I detested the idea of being in debt (because I don't like feeling like I owe ANYONE ANYTHING - it feels constricting to my sense of independence, like I'm choking on it), and I'm pretty good with being smart about money, so I gave myself a goal, to pay off the debt within 1 year. Got an entry-level job (not even directly in my field), made a lot of sacrifices (no frivolous spending, didn't have a cell phone for 3+ years, which is unheard of apparently, didn't buy clothes unless absolutely necessary, kept rejecting friends' invites for social events, like going to watch movies, go out to dinner, etc, etc), and had a very strict budget that I followed, along with smart investment moves (and in 8 months, rather than a year - I had paid off all my loans). I can be very self-disciplined if I am motivated (which is a misunderstanding of 7s or Ps, I guess). It's just that getting to that point of being motivated is a bitch and a half when it comes to most things in life - because they're not all that important. Health, security, happiness. Everything else is really not all that important, so it's hard to feel duly "motivated" about most shit in life. I can always see a ray of hope, that translates bad to "it's not as bad as it could be, there's still possibility here, here, and here...."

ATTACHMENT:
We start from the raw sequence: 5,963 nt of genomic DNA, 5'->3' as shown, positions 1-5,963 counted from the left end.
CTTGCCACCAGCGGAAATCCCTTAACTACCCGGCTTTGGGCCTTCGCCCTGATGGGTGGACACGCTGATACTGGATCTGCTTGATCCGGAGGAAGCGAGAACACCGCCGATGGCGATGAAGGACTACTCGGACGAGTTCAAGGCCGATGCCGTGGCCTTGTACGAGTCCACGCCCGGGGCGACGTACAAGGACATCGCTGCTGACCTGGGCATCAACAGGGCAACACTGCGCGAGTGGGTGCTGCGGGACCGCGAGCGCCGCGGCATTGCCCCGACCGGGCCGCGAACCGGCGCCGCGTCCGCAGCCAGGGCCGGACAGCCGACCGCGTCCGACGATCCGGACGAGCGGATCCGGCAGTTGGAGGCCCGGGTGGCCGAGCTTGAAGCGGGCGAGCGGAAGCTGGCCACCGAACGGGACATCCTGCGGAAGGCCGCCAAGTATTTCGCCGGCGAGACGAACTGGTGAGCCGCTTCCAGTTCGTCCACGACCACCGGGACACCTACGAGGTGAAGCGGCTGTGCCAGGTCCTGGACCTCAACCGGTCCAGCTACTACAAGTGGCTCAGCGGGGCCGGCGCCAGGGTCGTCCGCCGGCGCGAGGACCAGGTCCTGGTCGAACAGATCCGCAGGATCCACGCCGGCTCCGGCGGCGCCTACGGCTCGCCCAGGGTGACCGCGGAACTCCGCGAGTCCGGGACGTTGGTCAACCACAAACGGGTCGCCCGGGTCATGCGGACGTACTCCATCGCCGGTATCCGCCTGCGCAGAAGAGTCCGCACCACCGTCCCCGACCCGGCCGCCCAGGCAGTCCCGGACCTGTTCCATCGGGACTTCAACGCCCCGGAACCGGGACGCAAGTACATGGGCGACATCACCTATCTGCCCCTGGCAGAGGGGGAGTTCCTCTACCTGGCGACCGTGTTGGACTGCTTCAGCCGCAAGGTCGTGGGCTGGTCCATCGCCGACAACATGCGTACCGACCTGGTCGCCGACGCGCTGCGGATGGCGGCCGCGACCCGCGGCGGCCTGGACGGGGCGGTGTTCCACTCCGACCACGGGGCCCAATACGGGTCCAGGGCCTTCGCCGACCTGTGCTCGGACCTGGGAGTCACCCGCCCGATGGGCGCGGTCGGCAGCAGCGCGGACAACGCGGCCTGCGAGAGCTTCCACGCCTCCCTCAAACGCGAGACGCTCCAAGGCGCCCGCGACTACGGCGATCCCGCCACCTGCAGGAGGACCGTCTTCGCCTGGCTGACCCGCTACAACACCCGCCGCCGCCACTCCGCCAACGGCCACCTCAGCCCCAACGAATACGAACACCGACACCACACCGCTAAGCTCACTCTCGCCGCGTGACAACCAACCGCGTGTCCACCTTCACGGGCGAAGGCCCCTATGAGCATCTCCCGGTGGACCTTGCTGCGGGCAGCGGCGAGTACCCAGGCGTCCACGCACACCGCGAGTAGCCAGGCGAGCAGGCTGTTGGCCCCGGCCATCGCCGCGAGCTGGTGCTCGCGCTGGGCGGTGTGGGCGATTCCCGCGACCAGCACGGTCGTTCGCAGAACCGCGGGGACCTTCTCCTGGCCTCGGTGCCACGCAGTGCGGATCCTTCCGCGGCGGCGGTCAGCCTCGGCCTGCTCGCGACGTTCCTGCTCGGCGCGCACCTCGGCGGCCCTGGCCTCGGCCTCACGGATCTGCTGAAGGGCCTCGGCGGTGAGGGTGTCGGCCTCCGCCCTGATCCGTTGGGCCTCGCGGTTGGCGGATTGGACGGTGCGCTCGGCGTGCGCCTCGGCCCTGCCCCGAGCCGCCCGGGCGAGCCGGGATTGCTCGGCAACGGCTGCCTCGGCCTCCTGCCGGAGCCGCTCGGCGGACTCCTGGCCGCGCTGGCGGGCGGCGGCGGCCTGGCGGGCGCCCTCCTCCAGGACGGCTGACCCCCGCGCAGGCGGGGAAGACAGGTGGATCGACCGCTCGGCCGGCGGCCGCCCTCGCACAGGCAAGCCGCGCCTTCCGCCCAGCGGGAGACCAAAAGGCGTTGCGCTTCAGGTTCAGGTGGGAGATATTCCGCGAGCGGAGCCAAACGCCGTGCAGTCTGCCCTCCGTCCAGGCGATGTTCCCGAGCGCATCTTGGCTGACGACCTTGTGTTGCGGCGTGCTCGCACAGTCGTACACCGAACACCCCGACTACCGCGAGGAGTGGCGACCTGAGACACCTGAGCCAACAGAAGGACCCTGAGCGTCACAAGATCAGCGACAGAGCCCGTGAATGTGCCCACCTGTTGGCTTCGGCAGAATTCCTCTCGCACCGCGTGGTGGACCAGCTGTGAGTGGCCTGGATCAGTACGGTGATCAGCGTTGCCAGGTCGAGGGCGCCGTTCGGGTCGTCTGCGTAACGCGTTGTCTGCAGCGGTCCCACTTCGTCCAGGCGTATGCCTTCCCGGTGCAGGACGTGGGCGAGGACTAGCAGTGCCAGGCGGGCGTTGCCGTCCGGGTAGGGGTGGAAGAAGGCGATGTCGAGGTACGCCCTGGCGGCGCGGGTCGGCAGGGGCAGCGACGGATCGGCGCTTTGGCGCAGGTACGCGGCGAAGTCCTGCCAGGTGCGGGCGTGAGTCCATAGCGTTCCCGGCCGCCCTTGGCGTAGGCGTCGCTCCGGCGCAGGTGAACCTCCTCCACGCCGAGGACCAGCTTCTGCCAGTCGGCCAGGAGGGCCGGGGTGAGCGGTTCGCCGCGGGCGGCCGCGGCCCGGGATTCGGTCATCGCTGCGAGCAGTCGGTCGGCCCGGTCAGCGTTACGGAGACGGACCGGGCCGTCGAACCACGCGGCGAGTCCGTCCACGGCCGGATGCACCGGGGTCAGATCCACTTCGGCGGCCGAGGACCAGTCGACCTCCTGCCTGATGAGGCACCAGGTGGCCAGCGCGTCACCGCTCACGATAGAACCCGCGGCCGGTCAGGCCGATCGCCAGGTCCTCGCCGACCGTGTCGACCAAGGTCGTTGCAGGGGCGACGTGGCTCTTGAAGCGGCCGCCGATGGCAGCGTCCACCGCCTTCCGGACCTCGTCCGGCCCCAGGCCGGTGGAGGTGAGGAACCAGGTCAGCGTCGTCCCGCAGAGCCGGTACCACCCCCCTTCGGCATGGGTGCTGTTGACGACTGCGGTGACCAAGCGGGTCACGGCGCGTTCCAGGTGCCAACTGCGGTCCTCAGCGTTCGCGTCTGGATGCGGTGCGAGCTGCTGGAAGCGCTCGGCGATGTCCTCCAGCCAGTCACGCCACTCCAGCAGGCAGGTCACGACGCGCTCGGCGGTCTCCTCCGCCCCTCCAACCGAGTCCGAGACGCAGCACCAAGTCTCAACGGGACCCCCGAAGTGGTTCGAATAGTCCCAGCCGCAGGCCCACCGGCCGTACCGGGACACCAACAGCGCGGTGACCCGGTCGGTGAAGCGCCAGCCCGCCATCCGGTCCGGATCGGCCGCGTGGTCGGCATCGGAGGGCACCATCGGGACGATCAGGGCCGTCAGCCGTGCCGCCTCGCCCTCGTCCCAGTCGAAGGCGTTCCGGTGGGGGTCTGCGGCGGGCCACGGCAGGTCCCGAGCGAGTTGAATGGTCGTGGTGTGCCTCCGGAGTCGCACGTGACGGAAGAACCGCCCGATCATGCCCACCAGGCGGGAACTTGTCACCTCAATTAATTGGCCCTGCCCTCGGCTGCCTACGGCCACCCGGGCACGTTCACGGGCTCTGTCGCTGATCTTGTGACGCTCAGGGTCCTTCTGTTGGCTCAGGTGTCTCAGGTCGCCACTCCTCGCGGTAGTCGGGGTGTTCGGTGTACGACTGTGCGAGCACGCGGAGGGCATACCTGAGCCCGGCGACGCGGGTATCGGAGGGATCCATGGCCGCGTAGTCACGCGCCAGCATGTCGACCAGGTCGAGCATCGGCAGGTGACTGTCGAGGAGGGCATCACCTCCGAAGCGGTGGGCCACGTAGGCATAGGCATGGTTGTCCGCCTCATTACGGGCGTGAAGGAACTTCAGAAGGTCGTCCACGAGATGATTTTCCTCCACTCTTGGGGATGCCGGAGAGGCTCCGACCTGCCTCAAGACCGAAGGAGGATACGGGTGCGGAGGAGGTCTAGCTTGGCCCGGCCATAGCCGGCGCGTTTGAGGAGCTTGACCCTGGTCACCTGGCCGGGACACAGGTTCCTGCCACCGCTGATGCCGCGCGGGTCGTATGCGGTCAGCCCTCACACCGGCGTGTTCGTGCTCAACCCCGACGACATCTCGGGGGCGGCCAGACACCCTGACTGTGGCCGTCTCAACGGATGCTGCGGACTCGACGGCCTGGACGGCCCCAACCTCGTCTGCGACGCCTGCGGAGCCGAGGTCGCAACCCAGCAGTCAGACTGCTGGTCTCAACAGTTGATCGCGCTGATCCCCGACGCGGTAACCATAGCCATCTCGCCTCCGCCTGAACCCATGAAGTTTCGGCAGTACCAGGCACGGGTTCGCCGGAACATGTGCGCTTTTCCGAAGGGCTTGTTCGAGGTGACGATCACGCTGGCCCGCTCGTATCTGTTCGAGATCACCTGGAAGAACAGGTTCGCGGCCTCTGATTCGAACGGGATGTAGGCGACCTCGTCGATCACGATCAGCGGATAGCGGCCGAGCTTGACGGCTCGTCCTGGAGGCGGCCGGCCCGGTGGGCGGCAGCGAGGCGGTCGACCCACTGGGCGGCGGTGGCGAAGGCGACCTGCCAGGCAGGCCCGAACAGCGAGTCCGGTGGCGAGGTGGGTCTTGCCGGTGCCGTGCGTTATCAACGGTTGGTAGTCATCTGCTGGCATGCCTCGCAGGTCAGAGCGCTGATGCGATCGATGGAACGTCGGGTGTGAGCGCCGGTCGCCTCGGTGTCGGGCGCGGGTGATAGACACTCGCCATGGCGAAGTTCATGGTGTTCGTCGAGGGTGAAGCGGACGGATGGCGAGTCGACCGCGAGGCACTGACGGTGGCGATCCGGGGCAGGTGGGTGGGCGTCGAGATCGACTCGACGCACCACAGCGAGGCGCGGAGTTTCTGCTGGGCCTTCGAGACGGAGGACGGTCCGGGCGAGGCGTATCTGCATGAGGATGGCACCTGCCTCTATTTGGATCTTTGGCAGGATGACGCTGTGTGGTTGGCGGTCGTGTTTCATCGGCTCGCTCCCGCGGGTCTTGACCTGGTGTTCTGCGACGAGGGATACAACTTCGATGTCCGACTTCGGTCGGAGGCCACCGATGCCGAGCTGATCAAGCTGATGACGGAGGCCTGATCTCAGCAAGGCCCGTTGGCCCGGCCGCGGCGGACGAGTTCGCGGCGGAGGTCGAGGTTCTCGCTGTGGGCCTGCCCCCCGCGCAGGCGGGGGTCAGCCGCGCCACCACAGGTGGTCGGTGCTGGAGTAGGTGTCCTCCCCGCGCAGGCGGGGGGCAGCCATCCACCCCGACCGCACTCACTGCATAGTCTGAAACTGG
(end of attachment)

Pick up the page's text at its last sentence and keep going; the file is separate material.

Career-wise, I get pretty impatient about being "stuck", no matter how fast I've moved up the organization. But, the ambition is a by-product, almost, not a primary motivator. Does that make sense?In this way, I guess I am very, very ambitious. If I feel that I've mastered the skills at that level, I get antsy to move up (if there's possibility within the organization), or move on (if there's no possibility within the organization). I may feel bad about leaving a company because I like the environment, the people I work with, but I won't think twice about wanting to move on, given those reasons. I am learning to be more patient with this though. As things do come to me, if I wait, rather than start to charge ahead, as soon as I start to feel "bored" (which translates to impatient for something more, to be challenged). I'm also not hesitant to let my supervisors know when I feel I'm at that stage - basically, I'm saying, given my performance review, you can utilize me in more ways than currently I'm being utilized or I'll find another place that can better utilize my current skills, as well as, give me opportunities to learn and grow. Thus far, it has not led me astray. If anything, I've been given amazing opportunities because I'm hungry for it. But, one has to be smart, and realistic about it. Just because one thinks they are "too good" for something, doesn't mean they truly are. I am my own worst critic, about my level of expertise, so I make sure that I evaluate myself as critically as possible. Doesn't matter if I think a job is "beneath me", I will do the best I can in it, if I take responsibility for it. In my latest performance review, I remember my supervisor gave a pretty glowing review of my work, to which I replied, "That's great. So...what are my areas of improvement?" She was stuck. I was irritated.